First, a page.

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  • Posted June 11, 2024

Study Casts Doubt on Standard Test for Athletes' Concussion

A test used to gauge whether a college athlete has suffered a concussion is right only half the time and may be useless, new research finds.

The test used by the NCAA, which oversees college sports, measures an athlete's cognitive skills, and is one of three tests (symptoms and balance tests being the other two) that doctors use to identify concussion.

“If you don't do well on the cognitive exam, it suggests you have a concussion. But many people who are concussed do fine on the exam,” said study lead author Dr. Kimberly Harmon. She is a professor of family medicine and section head of sports medicine at the University of Washington School of Medicine.

Harmon said she was prompted to conduct the study by firsthand experience working on the sidelines as team physician for the UW Huskies.

"Some people were concussed and they did well on the recall tests. Some people weren't concussed and they didn't do well. So I thought we should study it,” she explained in a UW news release.

The test itself is one part of what's known as the Sport Concussion Assessment Tool (SCAT). In the cognitive skills section of SCAT, the patient is asked "orientation" questions (What day is it? What month is it?), then a memory test (recite back a list of words), then a concentration challenge (repeat a series of numbers in reverse order).

Tests for a range of concussion symptoms, plus a balance test, make up the other two-thirds of the SCAT exam.

The new study involved 92 NCAA Division I athletes who sustained a concussion between mid-July of 2020 and the end of 2022. All had undergone a concussion evaluation within 48 hours of injury.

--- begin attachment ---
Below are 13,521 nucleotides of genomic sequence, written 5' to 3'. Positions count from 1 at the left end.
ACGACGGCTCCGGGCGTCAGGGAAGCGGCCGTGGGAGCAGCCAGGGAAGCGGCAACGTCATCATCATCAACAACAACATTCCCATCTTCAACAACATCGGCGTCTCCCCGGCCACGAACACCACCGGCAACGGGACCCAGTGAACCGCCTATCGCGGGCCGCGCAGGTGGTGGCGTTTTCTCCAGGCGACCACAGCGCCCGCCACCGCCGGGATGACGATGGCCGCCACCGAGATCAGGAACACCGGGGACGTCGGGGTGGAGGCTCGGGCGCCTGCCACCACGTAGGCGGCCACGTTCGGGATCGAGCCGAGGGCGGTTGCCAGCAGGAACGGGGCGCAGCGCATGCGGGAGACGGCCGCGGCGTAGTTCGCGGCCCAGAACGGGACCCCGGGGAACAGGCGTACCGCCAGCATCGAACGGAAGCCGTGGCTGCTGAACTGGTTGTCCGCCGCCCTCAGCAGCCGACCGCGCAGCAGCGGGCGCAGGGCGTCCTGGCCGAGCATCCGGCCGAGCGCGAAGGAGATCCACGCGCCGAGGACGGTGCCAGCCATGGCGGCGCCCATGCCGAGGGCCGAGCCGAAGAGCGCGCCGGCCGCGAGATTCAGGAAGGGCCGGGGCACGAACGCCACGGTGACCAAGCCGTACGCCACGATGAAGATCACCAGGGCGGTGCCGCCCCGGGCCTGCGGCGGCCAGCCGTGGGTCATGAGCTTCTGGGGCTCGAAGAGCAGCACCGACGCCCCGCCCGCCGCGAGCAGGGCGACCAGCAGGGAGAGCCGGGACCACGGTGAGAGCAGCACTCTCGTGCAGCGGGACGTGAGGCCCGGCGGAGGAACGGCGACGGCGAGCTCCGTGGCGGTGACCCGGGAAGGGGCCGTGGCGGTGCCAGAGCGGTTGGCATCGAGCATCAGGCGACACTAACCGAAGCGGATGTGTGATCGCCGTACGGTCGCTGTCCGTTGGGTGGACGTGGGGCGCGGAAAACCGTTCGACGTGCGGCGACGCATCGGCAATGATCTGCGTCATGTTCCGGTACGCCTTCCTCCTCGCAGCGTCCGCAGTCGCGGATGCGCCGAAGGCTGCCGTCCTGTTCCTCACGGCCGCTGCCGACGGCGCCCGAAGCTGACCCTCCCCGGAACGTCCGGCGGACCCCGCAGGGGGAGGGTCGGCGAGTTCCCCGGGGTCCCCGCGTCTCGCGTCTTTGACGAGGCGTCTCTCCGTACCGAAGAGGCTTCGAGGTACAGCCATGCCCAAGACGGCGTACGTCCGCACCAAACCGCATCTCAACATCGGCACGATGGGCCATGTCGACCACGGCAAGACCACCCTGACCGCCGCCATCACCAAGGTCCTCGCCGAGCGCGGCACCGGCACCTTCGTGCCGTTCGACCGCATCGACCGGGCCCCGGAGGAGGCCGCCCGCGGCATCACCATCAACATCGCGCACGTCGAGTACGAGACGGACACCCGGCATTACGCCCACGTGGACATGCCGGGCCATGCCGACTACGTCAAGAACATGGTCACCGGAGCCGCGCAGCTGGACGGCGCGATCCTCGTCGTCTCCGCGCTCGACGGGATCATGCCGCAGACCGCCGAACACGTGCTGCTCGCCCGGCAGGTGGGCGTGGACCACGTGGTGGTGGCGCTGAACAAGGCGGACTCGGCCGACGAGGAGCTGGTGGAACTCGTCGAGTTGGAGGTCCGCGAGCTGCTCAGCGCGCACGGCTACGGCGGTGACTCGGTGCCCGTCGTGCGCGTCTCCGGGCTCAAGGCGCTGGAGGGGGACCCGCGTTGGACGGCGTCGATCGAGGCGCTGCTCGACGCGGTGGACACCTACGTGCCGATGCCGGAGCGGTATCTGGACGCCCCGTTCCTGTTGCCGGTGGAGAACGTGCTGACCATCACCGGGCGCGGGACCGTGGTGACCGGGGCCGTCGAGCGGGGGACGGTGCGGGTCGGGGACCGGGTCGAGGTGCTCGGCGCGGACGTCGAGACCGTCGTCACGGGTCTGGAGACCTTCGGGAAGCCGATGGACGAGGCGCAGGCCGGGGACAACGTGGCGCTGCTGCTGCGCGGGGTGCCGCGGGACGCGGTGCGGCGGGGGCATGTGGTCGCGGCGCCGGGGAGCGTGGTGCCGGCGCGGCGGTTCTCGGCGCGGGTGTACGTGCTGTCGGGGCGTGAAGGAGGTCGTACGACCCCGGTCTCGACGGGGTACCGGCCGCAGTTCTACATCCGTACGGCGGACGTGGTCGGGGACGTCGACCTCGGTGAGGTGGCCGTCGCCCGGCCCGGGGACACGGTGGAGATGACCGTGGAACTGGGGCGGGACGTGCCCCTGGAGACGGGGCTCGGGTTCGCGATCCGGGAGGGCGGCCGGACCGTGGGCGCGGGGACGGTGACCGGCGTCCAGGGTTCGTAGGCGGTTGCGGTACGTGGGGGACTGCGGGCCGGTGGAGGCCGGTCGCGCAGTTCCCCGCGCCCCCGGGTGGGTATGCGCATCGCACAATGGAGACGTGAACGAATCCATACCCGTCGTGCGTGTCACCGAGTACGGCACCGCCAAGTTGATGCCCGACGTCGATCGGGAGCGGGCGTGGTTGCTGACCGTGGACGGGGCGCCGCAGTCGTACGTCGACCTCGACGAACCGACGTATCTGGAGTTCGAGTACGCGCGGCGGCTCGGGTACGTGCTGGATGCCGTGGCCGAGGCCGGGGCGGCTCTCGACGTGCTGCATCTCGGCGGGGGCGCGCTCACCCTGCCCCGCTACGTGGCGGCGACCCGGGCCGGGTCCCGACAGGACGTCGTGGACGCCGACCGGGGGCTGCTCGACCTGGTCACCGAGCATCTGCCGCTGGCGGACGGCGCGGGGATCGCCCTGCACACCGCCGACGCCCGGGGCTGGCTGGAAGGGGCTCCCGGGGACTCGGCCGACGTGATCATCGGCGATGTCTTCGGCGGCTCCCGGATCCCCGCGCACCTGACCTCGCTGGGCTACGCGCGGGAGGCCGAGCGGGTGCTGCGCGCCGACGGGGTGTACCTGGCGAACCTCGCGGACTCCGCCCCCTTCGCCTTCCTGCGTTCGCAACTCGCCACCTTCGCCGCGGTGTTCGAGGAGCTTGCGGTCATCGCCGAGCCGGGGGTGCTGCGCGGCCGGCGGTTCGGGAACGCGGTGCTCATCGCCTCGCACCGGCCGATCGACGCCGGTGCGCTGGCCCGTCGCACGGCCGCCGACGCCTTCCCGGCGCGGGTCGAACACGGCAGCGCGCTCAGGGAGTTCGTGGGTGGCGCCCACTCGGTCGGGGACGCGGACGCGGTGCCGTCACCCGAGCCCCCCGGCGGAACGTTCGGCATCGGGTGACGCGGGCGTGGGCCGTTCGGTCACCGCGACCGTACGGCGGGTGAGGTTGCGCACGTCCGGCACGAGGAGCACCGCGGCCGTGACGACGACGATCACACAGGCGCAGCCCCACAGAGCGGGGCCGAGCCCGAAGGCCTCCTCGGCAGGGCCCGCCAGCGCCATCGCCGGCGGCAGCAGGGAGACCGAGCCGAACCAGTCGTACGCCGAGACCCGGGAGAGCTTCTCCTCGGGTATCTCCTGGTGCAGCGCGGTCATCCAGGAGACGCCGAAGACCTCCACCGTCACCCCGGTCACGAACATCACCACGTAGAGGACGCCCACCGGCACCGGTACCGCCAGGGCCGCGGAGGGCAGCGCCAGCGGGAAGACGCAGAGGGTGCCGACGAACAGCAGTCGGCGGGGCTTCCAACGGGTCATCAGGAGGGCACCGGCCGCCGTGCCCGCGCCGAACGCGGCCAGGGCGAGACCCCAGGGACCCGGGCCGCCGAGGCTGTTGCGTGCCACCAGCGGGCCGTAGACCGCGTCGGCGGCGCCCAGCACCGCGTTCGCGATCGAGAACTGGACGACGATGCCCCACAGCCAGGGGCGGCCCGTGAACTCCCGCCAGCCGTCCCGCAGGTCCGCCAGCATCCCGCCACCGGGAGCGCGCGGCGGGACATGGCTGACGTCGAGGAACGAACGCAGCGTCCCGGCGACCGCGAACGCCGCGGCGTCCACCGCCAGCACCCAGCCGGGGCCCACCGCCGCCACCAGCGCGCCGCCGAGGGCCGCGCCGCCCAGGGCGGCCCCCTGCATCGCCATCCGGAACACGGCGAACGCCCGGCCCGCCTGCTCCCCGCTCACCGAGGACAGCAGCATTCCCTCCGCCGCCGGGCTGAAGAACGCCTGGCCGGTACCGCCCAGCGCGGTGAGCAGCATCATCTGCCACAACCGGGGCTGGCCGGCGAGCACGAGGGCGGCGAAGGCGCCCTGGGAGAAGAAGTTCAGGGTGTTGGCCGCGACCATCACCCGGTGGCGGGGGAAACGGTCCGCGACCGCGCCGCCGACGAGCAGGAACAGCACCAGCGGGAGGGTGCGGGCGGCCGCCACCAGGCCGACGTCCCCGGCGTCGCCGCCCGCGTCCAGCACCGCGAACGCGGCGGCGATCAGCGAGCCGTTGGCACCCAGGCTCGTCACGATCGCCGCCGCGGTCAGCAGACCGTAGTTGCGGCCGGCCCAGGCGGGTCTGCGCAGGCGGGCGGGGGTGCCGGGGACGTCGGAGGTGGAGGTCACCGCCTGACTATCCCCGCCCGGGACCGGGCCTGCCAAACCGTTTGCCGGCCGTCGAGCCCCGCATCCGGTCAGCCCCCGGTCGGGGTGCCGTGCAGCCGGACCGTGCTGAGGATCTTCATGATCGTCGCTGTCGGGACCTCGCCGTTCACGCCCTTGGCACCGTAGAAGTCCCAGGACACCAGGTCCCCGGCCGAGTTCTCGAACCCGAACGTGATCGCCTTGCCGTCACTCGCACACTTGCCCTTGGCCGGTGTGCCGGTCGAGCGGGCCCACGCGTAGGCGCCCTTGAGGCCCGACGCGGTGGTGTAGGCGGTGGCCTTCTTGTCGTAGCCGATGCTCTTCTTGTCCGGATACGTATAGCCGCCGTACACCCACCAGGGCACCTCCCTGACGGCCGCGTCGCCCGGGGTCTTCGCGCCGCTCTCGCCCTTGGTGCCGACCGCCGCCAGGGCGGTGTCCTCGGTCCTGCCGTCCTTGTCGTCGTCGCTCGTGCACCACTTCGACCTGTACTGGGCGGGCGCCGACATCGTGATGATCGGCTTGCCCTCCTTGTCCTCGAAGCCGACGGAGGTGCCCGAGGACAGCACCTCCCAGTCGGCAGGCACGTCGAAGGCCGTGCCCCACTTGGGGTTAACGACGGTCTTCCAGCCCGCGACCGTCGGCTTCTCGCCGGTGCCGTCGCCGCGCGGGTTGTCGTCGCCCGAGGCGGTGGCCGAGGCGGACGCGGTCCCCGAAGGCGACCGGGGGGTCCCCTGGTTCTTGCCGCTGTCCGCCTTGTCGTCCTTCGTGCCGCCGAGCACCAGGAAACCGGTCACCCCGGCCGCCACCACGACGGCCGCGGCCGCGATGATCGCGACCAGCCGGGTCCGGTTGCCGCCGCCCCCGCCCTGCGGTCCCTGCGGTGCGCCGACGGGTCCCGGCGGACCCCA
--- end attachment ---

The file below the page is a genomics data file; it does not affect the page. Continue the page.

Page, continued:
Their SCAT results were compared to those of 92 (non-injured) teammates.

Harmon's team found no difference in cognitive test scores between the injured and non-injured athletes. In fact, 45% of players who were found to have a concussion actually performed better on their cognitive tests than in a "baseline" test before the concussion, researchers noted. 

“If you get hit in the head and go to the sideline and say, ‘I have a headache. I'm dizzy. I don't feel right,' I can say with pretty good assurance that you have a concussion,” Harmon said. 

“I don't need to do any [cognitive] testing," she reasoned. "The problem is that some athletes don't want to come out. They don't report their symptoms or may not recognize their symptoms. So then you need an objective, accurate test to tell you whether you can safely put the athlete back on the field. We don't have that right now.”

She said that keeping athletes safe requires real teamwork between health care staff and the athletes themselves.

“Although an increase in symptoms is highly suggestive of concussion, this relies on accurate reporting by the athlete who may not report symptoms because of a desire to return to play, a fear of letting teammates down, minimizing the seriousness of concussion, difficulty discerning symptoms, a delay in symptom development, or other reasons," Harmon said.

"We are still short of the holy grail, which is an objective test for concussion,” she said. “For now, this study shows how important it is for athletes to disclose their symptoms.” 

The study was published June 11 in JAMA Network Open.

More information

Find out more about concussion diagnosis at NYU Langone Health.

SOURCE: University of Washington, news release, June 11, 2024

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